George M. Smerk taught transportation at Indiana University for more than 40 years. He has written extensively on urban transportation. The most recent of his five books is The Federal Role in Urban Mass Transportation. He lives in Bloomington, Indiana.

Roberta L. Diehl was a sponsoring editor at Indiana University Press until her retirement. She lives in Bloomington, Indiana.

Customer Reviews

4.2 out of 5 stars
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Most Helpful Customer Reviews

35 of 36 people found the following review helpful By H. Keller on April 2, 2007
Format: Hardcover Verified Purchase
The good news is that this is the most comprehensive reference book I've seen on North American railroad practices and history.

The bad news is that this was a bit off the mark, for being dubbed the Encyclopedia of North American Railroads.

My expectation was that this would be the ultimate guide to North American railroads, from A to Z. I anticipated exceptionally thorough coverage of the railroads, their histories, and maps, maps, maps.

What this volume is, is an anthology of topical entries that vary in length and subject. Included are abbreviated railroad histories, biographies, terms, social commentary, and technical aspects of railroading. In that regard, it is hard to imagine a topic about railroading practices that this volume doesn't touch on.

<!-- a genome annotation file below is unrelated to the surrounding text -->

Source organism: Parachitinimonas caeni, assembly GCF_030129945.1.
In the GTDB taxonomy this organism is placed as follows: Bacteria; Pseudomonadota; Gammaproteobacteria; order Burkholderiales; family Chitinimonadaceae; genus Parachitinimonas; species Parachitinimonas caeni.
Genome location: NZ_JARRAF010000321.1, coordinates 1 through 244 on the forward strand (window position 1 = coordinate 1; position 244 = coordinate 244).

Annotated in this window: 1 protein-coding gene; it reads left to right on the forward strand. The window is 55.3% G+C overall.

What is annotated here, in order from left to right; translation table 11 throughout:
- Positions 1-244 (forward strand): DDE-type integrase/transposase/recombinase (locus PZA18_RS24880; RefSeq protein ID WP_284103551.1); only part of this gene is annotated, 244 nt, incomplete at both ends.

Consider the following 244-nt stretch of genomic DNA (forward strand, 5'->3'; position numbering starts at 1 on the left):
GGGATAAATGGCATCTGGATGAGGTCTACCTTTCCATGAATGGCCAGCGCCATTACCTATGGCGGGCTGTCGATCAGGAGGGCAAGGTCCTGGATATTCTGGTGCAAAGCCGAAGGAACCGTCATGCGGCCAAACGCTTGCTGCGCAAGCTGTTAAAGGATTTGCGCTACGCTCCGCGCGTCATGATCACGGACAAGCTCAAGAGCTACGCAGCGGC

Some approximate page accounts include: Amtrak 1 ½, Civil engineering 26, Intermodal traffic 4 ¾, National parks 3, New York Central 3 ½, Norfolk Southern 1 ½, Railroad occupations 17 ½, Sports and railroading 2 ½, women in railroading 4, and World War Two and railroading 4 ½.

Don't throw your reproduction Rand McNally railroad atlases away just yet, because the appendix with maps leave much to be desired.

The first eight maps are Amtrak 2004, Maine area 1945, B&M and NH 1945, New England West (undated), Mohawk & Hudson (undated), Boston (modern I think), Mid-Atlantic railroads (early), and Mid-Atlantic states CA 1945.

The maps are black and white (It's a $100 book, would some color have killed them?), they appear to have most mainlines, though I suspect not all branches. Not all railroads are present in relevant maps. The Pennsylvania and New York Central have their own maps, but a Mid Atlantic states map without either, doesn't really tell a story.
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15 of 17 people found the following review helpful By David W. Straight on March 27, 2007
Format: Hardcover
This is the best general-purpose railroad reference book I've seen. It's

oversized and 1300+ pages, lots of drawings, maps, and photographs (but

none in color). Other "encyclopedias" I've seen deal primarily with the